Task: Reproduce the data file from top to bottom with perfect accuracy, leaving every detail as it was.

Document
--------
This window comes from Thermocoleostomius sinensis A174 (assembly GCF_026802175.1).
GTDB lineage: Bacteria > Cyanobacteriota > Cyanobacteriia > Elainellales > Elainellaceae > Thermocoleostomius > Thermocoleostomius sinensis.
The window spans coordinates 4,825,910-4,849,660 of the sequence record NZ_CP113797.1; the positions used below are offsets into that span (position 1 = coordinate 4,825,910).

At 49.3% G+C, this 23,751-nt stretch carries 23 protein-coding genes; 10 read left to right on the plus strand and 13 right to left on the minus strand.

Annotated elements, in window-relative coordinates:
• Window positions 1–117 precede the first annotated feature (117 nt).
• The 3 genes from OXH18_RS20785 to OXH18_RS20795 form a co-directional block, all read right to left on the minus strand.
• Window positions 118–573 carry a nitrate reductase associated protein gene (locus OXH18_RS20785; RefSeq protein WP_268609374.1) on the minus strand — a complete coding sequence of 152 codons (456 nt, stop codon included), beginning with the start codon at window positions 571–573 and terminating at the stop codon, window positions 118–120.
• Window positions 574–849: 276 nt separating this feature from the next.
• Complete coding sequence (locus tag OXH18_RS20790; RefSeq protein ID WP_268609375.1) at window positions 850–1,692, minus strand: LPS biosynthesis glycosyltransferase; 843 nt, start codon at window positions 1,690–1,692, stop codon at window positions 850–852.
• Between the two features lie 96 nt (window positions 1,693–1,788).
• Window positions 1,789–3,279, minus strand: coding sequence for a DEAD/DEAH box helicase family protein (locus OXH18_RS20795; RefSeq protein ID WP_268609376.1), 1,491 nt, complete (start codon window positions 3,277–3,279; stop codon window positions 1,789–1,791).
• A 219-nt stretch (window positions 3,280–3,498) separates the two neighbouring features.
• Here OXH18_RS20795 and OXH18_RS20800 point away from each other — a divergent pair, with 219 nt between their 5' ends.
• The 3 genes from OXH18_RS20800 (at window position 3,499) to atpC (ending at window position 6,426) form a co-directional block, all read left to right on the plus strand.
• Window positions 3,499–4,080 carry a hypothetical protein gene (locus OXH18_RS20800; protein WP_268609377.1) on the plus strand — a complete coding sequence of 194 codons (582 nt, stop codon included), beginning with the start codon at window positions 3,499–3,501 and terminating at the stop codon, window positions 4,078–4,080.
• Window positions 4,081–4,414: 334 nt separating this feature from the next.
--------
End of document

This window comes from Thermocoleostomius sinensis A174 (assembly GCF_026802175.1).
GTDB lineage: Bacteria > Cyanobacteriota > Cyanobacteriia > Elainellales > Elainellaceae > Thermocoleostomius > Thermocoleostomius sinensis.
The window spans coordinates 4,825,910-4,849,660 of the sequence record NZ_CP113797.1; the positions used below are offsets into that span (position 1 = coordinate 4,825,910).

At 49.3% G+C, this 23,751-nt stretch carries 23 protein-coding genes; 10 read left to right on the plus strand and 13 right to left on the minus strand.

Annotated elements, in window-relative coordinates:
• Window positions 1–117 precede the first annotated feature (117 nt).
• The 3 genes from OXH18_RS20785 to OXH18_RS20795 form a co-directional block, all read right to left on the minus strand.
• Window positions 118–573 carry a nitrate reductase associated protein gene (locus OXH18_RS20785; RefSeq protein WP_268609374.1) on the minus strand — a complete coding sequence of 152 codons (456 nt, stop codon included), beginning with the start codon at window positions 571–573 and terminating at the stop codon, window positions 118–120.
• Window positions 574–849: 276 nt separating this feature from the next.
• Complete coding sequence (locus tag OXH18_RS20790; RefSeq protein ID WP_268609375.1) at window positions 850–1,692, minus strand: LPS biosynthesis glycosyltransferase; 843 nt, start codon at window positions 1,690–1,692, stop codon at window positions 850–852.
• Between the two features lie 96 nt (window positions 1,693–1,788).
• Window positions 1,789–3,279, minus strand: coding sequence for a DEAD/DEAH box helicase family protein (locus OXH18_RS20795; RefSeq protein ID WP_268609376.1), 1,491 nt, complete (start codon window positions 3,277–3,279; stop codon window positions 1,789–1,791).
• A 219-nt stretch (window positions 3,280–3,498) separates the two neighbouring features.
• Here OXH18_RS20795 and OXH18_RS20800 point away from each other — a divergent pair, with 219 nt between their 5' ends.
• The 3 genes from OXH18_RS20800 (at window position 3,499) to atpC (ending at window position 6,426) form a co-directional block, all read left to right on the plus strand.
• Window positions 3,499–4,080 carry a hypothetical protein gene (locus OXH18_RS20800; protein WP_268609377.1) on the plus strand — a complete coding sequence of 194 codons (582 nt, stop codon included), beginning with the start codon at window positions 3,499–3,501 and terminating at the stop codon, window positions 4,078–4,080.
• Window positions 4,081–4,414: 334 nt separating this feature from the next.